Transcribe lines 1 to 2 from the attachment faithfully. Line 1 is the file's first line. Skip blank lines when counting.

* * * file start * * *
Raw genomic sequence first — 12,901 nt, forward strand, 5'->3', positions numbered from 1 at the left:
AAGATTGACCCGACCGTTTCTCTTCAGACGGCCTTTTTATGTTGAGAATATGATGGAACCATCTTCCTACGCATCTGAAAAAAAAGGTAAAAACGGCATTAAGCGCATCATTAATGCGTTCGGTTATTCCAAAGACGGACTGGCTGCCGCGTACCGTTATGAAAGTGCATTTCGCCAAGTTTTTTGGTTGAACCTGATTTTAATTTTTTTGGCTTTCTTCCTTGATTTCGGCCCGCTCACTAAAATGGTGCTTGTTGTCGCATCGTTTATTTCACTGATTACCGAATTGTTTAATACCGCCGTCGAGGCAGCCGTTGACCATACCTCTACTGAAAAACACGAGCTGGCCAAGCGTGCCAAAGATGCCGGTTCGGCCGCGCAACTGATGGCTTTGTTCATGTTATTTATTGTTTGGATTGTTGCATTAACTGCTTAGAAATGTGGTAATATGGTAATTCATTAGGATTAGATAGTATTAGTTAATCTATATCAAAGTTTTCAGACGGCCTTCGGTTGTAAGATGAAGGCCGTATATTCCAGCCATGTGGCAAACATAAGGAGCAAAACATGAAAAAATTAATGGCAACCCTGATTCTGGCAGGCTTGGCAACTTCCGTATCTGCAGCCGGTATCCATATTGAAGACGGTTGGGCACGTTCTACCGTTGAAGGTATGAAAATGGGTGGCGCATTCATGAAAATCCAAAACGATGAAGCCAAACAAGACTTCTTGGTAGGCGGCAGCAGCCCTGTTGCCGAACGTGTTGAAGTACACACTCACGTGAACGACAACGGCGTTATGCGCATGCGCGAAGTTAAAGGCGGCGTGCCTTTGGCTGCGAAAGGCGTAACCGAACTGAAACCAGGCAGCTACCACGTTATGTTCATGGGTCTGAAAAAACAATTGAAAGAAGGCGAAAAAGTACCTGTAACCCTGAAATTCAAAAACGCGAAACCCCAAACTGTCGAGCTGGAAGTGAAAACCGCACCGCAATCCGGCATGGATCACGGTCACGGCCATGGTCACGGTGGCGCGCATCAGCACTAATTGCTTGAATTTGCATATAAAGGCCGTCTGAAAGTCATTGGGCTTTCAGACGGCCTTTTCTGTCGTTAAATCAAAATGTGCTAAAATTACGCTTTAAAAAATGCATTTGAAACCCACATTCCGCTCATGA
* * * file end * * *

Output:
Raw genomic sequence first — 12,901 nt, forward strand, 5'->3', positions numbered from 1 at the left:
AAGATTGACCCGACCGTTTCTCTTCAGACGGCCTTTTTATGTTGAGAATATGATGGAACCATCTTCCTACGCATCTGAAAAAAAAGGTAAAAACGGCATTAAGCGCATCATTAATGCGTTCGGTTATTCCAAAGACGGACTGGCTGCCGCGTACCGTTATGAAAGTGCATTTCGCCAAGTTTTTTGGTTGAACCTGATTTTAATTTTTTTGGCTTTCTTCCTTGATTTCGGCCCGCTCACTAAAATGGTGCTTGTTGTCGCATCGTTTATTTCACTGATTACCGAATTGTTTAATACCGCCGTCGAGGCAGCCGTTGACCATACCTCTACTGAAAAACACGAGCTGGCCAAGCGTGCCAAAGATGCCGGTTCGGCCGCGCAACTGATGGCTTTGTTCATGTTATTTATTGTTTGGATTGTTGCATTAACTGCTTAGAAATGTGGTAATATGGTAATTCATTAGGATTAGATAGTATTAGTTAATCTATATCAAAGTTTTCAGACGGCCTTCGGTTGTAAGATGAAGGCCGTATATTCCAGCCATGTGGCAAACATAAGGAGCAAAACATGAAAAAATTAATGGCAACCCTGATTCTGGCAGGCTTGGCAACTTCCGTATCTGCAGCCGGTATCCATATTGAAGACGGTTGGGCACGTTCTACCGTTGAAGGTATGAAAATGGGTGGCGCATTCATGAAAATCCAAAACGATGAAGCCAAACAAGACTTCTTGGTAGGCGGCAGCAGCCCTGTTGCCGAACGTGTTGAAGTACACACTCACGTGAACGACAACGGCGTTATGCGCATGCGCGAAGTTAAAGGCGGCGTGCCTTTGGCTGCGAAAGGCGTAACCGAACTGAAACCAGGCAGCTACCACGTTATGTTCATGGGTCTGAAAAAACAATTGAAAGAAGGCGAAAAAGTACCTGTAACCCTGAAATTCAAAAACGCGAAACCCCAAACTGTCGAGCTGGAAGTGAAAACCGCACCGCAATCCGGCATGGATCACGGTCACGGCCATGGTCACGGTGGCGCGCATCAGCACTAATTGCTTGAATTTGCATATAAAGGCCGTCTGAAAGTCATTGGGCTTTCAGACGGCCTTTTCTGTCGTTAAATCAAAATGTGCTAAAATTACGCTTTAAAAAATGCATTTGAAACCCACATTCCGCTCATGA